Two years is a long time in technology these days. That was true before COVID-19, and it certainly is true now. It’s been almost two years since the last major version 4.0 of open-source NoSQL database ScyllaDB was released in 2020. A couple of years later, with ScyllaDB announcing version 5.0, it’s a good time to check back.
How have the realities of databases and data management in general been evolving? And how has ScyllaDB been keeping up? We connected with ScyllaDB co-founder and CEO Dor Laor to discuss the details of the new release, as well developments in the database world.
Cloud as the center of gravity for databases
We first covered ScyllaDB on ZDNet back in 2017. Its story is one of deep tech, open source, and pivots. Started by Hypervisor and Linux Red Hat veterans Dor Laor and Avi Kivity, the database that positions itself as a faster Apache Cassandra did not set out as a database at all. Having embarked on that course, however, it remains set.
Laor is a very technically oriented CEO, who prefers to dive in head-first to an analysis of what ScyllaDB 5.0 brings to the table on the technical front. However, we thought we’d start with the overall trends driving technical developments, which Laor also acknowledged.
Granted, it’s nothing you have not heard before: data is going to the cloud, and real-time data processing is on the rise. ScyllaDB has been operating its own database as a service, Scylla Cloud just for a few years, but it’s quickly becoming the center of gravity for the company.
Scylla Cloud was introduced in 2019, and grew 200% in 2021, following up on 200% growth in 2020. Laor said the service’s momentum is strong, with the prediction being for 140% growth in 2022. It will become half of ScyllaDB’s business, Laor went on to add, as people just prefer to consume services:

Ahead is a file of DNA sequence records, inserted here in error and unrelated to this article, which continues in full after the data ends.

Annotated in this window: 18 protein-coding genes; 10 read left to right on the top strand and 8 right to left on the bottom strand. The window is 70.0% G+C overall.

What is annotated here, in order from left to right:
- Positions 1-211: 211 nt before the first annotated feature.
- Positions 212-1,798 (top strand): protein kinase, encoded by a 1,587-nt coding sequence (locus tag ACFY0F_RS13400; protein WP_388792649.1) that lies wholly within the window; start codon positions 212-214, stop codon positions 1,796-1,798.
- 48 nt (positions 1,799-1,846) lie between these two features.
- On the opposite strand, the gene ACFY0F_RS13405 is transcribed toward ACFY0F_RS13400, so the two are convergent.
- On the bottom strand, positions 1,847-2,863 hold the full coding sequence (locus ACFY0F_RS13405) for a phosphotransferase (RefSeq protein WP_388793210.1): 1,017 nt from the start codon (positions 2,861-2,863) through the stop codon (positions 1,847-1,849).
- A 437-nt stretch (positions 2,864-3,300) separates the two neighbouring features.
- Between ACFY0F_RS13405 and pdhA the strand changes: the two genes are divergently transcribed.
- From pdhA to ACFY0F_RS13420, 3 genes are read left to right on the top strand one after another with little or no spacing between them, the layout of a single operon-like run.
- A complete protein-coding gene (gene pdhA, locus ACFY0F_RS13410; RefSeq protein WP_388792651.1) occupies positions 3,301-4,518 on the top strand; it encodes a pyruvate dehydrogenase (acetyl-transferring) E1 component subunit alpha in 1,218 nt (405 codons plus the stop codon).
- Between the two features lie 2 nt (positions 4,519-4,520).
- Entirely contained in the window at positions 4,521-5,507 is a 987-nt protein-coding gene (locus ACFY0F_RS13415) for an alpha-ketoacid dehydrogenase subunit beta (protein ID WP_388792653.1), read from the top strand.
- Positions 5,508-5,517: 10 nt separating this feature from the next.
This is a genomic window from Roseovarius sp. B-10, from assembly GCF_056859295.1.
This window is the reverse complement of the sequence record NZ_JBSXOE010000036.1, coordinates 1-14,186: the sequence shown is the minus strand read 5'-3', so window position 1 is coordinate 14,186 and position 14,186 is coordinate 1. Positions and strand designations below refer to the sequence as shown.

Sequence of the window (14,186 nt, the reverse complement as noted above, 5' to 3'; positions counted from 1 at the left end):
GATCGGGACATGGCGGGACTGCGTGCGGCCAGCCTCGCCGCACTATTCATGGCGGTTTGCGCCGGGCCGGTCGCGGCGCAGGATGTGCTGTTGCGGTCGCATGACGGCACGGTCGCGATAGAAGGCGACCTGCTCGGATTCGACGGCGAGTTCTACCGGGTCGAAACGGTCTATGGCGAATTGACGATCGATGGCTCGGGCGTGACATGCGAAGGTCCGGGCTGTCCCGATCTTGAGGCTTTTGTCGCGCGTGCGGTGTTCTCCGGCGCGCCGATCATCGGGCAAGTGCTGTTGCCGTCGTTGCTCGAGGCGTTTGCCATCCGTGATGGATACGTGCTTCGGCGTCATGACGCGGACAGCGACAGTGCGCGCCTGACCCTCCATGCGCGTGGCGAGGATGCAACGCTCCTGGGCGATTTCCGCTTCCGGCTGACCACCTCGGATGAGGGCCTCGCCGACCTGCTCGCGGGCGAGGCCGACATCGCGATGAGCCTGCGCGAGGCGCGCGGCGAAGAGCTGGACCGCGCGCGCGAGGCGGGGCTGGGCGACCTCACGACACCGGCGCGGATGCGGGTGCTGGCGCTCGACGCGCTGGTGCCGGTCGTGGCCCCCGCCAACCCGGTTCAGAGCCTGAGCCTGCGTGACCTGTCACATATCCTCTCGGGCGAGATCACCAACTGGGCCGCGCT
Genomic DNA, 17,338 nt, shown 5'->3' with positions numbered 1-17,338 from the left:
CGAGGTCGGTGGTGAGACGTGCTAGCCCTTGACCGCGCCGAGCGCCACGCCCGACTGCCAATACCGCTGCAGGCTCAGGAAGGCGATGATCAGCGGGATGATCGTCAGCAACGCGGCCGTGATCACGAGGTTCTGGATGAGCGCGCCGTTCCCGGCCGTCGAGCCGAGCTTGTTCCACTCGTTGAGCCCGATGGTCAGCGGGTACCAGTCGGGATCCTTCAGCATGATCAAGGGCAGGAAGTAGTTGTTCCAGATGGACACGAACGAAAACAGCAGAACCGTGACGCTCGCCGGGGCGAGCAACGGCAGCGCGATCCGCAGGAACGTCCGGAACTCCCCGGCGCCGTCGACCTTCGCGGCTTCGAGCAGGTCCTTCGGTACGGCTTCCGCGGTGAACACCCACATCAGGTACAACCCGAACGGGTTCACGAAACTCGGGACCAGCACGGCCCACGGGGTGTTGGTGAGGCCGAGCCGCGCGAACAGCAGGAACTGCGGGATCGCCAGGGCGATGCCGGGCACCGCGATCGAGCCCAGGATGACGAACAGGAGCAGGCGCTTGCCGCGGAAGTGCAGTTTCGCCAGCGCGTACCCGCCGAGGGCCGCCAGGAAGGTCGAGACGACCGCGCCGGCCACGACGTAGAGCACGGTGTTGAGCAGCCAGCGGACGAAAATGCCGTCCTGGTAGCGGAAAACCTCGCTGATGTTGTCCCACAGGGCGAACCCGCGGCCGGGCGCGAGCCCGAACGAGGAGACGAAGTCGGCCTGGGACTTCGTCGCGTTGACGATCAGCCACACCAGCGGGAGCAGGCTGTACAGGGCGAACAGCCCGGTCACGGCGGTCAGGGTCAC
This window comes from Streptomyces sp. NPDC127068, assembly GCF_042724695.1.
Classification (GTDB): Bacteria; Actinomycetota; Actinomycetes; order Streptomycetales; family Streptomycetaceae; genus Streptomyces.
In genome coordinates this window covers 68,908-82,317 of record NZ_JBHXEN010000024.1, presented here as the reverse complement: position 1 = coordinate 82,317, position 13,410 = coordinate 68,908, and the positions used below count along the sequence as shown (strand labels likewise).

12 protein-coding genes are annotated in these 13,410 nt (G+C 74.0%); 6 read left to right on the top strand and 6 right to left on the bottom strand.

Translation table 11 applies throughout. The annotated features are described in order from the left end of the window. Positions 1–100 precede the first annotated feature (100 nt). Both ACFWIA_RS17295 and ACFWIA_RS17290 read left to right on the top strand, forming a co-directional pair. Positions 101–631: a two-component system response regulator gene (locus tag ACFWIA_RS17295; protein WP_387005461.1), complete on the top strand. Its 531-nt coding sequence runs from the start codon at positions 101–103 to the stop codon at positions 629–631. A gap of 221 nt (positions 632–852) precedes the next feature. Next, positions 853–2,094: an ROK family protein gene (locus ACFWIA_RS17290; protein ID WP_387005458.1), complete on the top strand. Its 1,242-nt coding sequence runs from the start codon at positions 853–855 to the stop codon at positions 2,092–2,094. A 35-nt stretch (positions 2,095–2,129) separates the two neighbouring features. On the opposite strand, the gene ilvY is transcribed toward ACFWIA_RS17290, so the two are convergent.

“It’s hard to find talent to run a distributed database. It’s a challenge and also very expensive. Vendors who maintain their own automation around this will bring [users] better results, because our implementation is the recommended way. Most users who run a database on their own will be too busy to implement backup and restore, for example. That’s not the case with us”, Laor said.
Scylla Cloud was initially made available on AWS, while later expanding to cover GCP too. On AWS, users can choose to run ScyllaDB in their own account if they wish. On GCP, ScyllaDB will soon be available in the marketplace. Support for Azure is coming soon, too. Laor said their focus at the moment is on automating and completing various aspects of the service’s user management and security.